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In this context, the 1943 Batman serial is the wartime Batman: its excesses are those of a nation throwing all of its resources into existential war, and while that doesn’t excuse the racist caricature of Dr. Daka it gives the serial a definite identity, a context in which Batman, like all other costumed heroes of the time, were on the side of good, which meant fighting America’s foes. The 1949 serial has no such purpose, and has no dramatic vision to replace it; like many of the later serials, it is primarily aimed at children, and even within that context it’s mostly going through the motions.

What I watched: Batman and Robin (Columbia, 1949)

Where I watched it: Mill Creek Entertainment’s 2-disc Gotham City Serials, which also includes 1943’s Batman

No. of chapters: 15

Best chapter title: “The Wizard’s Challenge” (chapter 13)

Best cliffhanger: At the end of chapter 14 (“Batman vs. Wizard”), the Wizard, turned invisible by the combination of the remote control device and a “neutralizing ray” designed to counter it (just go with it), attempts to kill Commissioner Gordon (as he has previously threatened to do) by hanging from a rope and shooting Gordon through his office window while Batman and Vicki Vale stand by. The Wizard is invisible, but the rope and gun aren’t, so Gordon appears to be shot by a gun floating in mid-air. (Fortunately, Vicki is able to take a picture of the unmasked Wizard using a special infra-red flash bulb devised by Batman. Whew!)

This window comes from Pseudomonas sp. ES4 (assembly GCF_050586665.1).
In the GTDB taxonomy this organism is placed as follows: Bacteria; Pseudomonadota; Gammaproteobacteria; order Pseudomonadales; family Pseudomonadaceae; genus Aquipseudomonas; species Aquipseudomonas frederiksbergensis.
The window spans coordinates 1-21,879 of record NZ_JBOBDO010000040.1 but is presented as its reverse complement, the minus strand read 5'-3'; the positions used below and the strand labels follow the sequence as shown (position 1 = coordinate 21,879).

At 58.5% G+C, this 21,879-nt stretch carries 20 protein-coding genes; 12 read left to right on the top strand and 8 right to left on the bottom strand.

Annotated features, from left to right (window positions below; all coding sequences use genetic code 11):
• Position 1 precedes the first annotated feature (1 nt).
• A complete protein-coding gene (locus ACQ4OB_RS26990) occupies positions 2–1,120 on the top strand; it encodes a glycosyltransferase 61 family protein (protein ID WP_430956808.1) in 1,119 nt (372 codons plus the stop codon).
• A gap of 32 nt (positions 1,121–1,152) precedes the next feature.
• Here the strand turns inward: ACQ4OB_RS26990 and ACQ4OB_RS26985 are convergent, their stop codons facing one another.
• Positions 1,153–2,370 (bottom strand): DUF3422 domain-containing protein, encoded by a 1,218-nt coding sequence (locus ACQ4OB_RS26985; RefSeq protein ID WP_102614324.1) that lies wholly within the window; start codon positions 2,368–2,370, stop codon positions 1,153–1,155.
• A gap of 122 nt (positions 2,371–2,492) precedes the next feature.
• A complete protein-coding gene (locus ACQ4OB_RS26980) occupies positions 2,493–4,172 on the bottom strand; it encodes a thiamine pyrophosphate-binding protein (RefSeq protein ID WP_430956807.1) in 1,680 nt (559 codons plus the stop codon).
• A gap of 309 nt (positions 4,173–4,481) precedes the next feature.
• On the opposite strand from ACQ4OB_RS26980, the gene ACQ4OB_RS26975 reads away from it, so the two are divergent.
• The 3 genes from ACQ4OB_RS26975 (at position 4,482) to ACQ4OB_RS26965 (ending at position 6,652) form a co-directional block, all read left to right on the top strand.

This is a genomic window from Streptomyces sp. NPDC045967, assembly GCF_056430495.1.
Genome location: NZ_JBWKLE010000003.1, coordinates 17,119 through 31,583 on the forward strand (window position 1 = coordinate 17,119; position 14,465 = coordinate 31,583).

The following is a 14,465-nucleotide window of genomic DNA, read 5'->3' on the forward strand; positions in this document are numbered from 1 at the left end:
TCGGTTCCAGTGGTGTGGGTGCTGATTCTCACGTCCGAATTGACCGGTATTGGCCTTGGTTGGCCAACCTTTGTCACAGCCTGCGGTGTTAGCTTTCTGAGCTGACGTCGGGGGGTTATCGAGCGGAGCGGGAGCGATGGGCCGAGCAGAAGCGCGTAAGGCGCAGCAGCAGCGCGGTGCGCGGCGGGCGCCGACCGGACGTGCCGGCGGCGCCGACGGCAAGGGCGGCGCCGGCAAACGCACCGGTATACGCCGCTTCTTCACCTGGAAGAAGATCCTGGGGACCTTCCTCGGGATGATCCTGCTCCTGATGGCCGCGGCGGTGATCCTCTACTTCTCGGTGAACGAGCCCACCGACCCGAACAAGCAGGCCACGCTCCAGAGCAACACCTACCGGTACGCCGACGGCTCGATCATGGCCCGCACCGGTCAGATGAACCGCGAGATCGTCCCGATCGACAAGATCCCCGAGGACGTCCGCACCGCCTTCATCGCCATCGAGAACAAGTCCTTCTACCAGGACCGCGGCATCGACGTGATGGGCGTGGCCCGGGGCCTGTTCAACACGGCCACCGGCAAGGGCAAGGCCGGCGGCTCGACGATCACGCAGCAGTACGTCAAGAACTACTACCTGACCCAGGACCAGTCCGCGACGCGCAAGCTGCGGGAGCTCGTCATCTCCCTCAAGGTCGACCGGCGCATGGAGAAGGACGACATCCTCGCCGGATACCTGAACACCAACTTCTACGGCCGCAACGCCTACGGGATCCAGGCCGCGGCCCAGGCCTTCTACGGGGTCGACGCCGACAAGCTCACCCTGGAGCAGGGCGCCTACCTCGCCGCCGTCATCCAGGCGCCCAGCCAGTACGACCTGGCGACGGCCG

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Best character: The only person who looks like he’s having any fun in Batman and Robin is William Fawcett, who plays the wheelchair-bound Professor Hammil. An actual Ph.D. and professor of theater with hundreds of credits to his name (mostly in Westerns and television programs), Fawcett would have been an obvious choice to play Captain Marvel’s nemesis Dr. Sivana if he had ever been portrayed onscreen. (There was a Captain Marvel serial, but it had a tenuous connection to the comic book, and Sivana is nowhere to be found in it).

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The wiry and cantankerous Professor Hammil steals just about every scene he’s in. Right off the bat, as the inventor of the remote control device everyone is searching for, Hammil demands to be driven to the research plant just to insult everyone when the device is stolen. (“You’re a pack of careless idiots! Whoever stole it probably has more brains than all of you!”) For another thing, Hammil’s house is nicer than Bruce Wayne’s (the Bruce Wayne I know wouldn’t live in the suburbs!), and even includes a secret laboratory like the Bat Cave (see Matt Singer’s comments below). Hammil actually is known to the public as an inventor, of course, so security is presumably a bigger concern than secrecy, but still: both Hammil and Wayne know that no mansion is complete without a secret passageway to a hidden lair. I’m not going to say whether Hammil is the Wizard or not, but he is nonetheless not a person to be tangled with.

Sample dialogue: “Batman gets entirely too much credit as it is, Vicki. . . . I get tired just hearing about it.” –Bruce Wayne in Chapter 1 (“Batman Takes Over”)

What Others Have Said: “The notion of an evil version of Batman is an intriguing one. . . . Hammil is a near-perfect doppelganger for Bruce Wayne: He lives in an enormous estate on a hill with his own butler to attend to all his needs (along with that hidden, high-tech cave beneath his house). He’s an ideal antagonist and dark mirror image for our hero.” —Matt Singer, whose “Complete History of Comic-Book Movies” at Screencrush is well worth checking out. Singer is, if anything, harder on Batman and Robin than I am.

What’s Next: Join me next week as I explore Atlantis in Undersea Kingdom, starring Ray “Crash” Corrigan.

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Fates Worse Than Death: Batman (1943)